The Story of an Ancient Elm Tree and How it Connected the History of a Small Town in China

  There were only two things I really had to do in Malcom.
  One of them was to see a tree.
  Yes, a tree. It is said that this tree is an elm tree, which comes from the distant Wutai Mountain in Shanxi Province.
  Of the nearly 20,000 residents living in Malcon, probably only a few are aware of the connection between the history of this tree and the history of Malcon.
  This tree is in the yard of the Aba Prefecture CPPCC dormitory area. Neat and clean cement square tiles are inlaid around the tree roots. In the past, I often visited this place because in this courtyard lived many legendary figures related to Jiarong’s past. After liberation, they bid farewell to the hereditary territories of their respective families and began a different kind of life as united front men that their ancestors could not have imagined in the past.
  At that time, I went in and out of this courtyard just to sit around in the homes of some elderly people. Occasionally, their words would reveal a little nostalgia for the past era. What interests me is, of course, not the nostalgia they feel when they are old, but the emotional fragments of their past lives that they can capture in their inadvertent nostalgia. Our history has never lacked such sentimental fragments, not to mention that the entire Jiarong itself does not have a slightly complete history.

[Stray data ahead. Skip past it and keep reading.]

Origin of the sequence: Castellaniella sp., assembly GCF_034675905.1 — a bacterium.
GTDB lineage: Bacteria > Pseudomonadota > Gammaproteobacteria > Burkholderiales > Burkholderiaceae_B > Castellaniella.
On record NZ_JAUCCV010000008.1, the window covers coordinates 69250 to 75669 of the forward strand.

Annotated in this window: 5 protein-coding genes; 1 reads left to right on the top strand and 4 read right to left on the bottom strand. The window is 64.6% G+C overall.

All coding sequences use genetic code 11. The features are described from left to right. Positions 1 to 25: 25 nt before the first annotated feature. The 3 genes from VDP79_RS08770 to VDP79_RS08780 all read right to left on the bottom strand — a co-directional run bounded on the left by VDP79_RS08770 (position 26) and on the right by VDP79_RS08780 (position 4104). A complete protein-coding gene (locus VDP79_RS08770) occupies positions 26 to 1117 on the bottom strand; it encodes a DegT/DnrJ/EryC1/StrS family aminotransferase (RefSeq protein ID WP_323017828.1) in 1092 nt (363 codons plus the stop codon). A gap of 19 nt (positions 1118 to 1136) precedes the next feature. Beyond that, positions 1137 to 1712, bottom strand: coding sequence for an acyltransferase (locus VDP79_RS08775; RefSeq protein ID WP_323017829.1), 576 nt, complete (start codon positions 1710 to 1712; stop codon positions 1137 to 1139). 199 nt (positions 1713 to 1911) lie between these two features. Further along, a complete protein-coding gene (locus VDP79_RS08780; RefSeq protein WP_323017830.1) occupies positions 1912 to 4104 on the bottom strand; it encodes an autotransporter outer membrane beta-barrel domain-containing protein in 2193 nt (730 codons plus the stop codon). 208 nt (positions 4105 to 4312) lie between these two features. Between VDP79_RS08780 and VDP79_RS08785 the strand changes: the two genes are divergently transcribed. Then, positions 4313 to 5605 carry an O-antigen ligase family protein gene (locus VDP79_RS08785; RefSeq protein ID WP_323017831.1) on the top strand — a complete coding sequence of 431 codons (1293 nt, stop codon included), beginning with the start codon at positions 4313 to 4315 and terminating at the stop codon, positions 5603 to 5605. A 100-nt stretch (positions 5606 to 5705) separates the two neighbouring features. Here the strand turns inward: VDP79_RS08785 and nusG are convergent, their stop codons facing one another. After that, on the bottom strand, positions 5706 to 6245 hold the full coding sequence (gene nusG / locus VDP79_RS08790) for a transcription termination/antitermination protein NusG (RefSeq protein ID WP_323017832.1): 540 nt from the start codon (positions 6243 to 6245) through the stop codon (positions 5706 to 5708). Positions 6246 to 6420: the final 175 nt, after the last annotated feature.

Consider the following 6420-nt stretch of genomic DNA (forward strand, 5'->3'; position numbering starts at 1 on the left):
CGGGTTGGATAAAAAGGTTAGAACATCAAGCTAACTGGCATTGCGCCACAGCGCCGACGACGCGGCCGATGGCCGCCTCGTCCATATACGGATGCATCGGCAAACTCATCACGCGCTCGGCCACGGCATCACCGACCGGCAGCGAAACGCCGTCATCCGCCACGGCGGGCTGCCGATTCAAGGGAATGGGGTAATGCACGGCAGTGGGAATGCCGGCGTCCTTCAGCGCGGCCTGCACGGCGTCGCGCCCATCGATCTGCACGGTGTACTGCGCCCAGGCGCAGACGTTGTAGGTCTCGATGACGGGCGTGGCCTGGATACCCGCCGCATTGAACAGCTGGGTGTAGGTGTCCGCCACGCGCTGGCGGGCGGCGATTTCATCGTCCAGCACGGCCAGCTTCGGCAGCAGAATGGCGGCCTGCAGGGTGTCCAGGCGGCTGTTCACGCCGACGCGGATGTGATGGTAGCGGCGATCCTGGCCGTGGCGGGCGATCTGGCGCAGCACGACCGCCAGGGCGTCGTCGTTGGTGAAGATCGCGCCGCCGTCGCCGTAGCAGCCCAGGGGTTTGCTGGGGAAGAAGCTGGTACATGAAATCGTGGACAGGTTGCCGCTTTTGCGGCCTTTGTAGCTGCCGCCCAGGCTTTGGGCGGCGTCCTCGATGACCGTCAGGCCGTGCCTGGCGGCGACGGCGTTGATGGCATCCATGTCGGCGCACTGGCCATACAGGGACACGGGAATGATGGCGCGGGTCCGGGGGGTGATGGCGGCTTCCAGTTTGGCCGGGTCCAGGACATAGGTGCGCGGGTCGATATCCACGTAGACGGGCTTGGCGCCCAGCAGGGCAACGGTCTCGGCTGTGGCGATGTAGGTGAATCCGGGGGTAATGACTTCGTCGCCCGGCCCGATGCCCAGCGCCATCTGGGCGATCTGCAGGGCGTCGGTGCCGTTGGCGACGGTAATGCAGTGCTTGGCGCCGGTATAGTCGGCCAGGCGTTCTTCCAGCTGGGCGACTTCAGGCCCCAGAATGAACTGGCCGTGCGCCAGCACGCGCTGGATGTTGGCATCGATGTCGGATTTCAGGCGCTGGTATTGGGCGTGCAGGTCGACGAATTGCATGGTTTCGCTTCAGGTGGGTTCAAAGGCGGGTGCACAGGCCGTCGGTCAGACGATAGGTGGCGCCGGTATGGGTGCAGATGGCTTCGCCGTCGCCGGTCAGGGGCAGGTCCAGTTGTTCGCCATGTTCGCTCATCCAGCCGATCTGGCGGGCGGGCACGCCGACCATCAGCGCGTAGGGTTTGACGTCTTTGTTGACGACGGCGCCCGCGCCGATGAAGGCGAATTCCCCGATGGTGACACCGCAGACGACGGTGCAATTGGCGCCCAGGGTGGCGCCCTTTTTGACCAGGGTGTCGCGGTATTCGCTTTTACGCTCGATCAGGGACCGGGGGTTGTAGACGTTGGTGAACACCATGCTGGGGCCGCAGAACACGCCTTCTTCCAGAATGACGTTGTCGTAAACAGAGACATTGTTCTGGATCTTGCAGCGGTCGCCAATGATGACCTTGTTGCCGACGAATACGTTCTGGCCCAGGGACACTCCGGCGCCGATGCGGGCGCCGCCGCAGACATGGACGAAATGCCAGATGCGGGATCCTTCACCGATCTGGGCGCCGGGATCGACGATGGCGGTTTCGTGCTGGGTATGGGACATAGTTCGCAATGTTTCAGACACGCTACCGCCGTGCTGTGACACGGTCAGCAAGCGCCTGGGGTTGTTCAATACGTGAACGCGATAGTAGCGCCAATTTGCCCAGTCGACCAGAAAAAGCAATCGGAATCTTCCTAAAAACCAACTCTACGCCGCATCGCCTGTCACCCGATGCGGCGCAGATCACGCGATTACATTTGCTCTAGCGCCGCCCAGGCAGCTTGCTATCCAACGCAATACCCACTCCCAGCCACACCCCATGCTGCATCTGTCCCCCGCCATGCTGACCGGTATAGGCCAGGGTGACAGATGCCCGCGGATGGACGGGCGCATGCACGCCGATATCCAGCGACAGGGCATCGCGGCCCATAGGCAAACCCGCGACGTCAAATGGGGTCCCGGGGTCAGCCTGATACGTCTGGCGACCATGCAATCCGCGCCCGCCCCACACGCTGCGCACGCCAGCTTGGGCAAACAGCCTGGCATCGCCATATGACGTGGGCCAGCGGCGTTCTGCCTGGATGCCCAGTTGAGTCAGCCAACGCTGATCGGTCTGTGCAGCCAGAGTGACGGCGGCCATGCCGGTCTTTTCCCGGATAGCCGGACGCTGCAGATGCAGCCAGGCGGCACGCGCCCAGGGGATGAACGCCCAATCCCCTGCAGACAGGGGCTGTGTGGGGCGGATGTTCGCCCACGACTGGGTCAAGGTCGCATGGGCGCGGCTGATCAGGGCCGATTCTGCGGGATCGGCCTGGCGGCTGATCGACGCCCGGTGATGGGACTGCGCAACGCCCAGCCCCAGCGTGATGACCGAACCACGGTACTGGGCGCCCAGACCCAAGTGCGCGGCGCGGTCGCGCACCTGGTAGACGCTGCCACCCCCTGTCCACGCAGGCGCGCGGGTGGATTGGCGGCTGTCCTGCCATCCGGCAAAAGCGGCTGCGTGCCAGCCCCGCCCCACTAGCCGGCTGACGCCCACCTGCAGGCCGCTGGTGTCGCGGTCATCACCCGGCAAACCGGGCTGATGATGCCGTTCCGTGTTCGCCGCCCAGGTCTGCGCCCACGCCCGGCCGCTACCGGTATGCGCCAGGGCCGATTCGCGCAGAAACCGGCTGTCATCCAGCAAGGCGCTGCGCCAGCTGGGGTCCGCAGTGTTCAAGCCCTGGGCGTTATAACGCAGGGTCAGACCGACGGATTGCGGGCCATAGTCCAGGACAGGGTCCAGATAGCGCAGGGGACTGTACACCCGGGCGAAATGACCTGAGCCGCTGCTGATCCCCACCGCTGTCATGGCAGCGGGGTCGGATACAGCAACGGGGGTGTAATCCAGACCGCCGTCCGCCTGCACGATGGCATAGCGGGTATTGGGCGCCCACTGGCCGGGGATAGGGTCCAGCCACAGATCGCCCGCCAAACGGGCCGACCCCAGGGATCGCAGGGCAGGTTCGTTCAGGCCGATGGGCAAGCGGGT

That’s when I noticed this big tree. Because this is a tree that does not exist in the entire Jiarong area, I will always look at it intentionally or unintentionally.
  An old man told me that this is a tree from the Han area, an elm tree, which was brought back from Mount Wutai by an eminent monk many, many years ago.
  I asked: “Who is this eminent monk?”
  The old man shook his head and said: “I don’t know, it was a long, long time ago.” On
  one side of the building I often go to is the courtyard and the elm tree in the center of the courtyard. , and on the other side of the building is an open-air stadium with thousands of seats. This place is an important public place in the city, with thousands of terraced open-air seats surrounding the stadium from three directions. On the side of the mountain, there is also a public place: the Palace of Nationalities and Culture. There are some art exhibitions on the three floors of the Palace of Culture during festivals, and more often than not, those spaces are often used as conference venues. When the meeting gets bigger, it will be moved from the Palace of Culture to the stadium outside.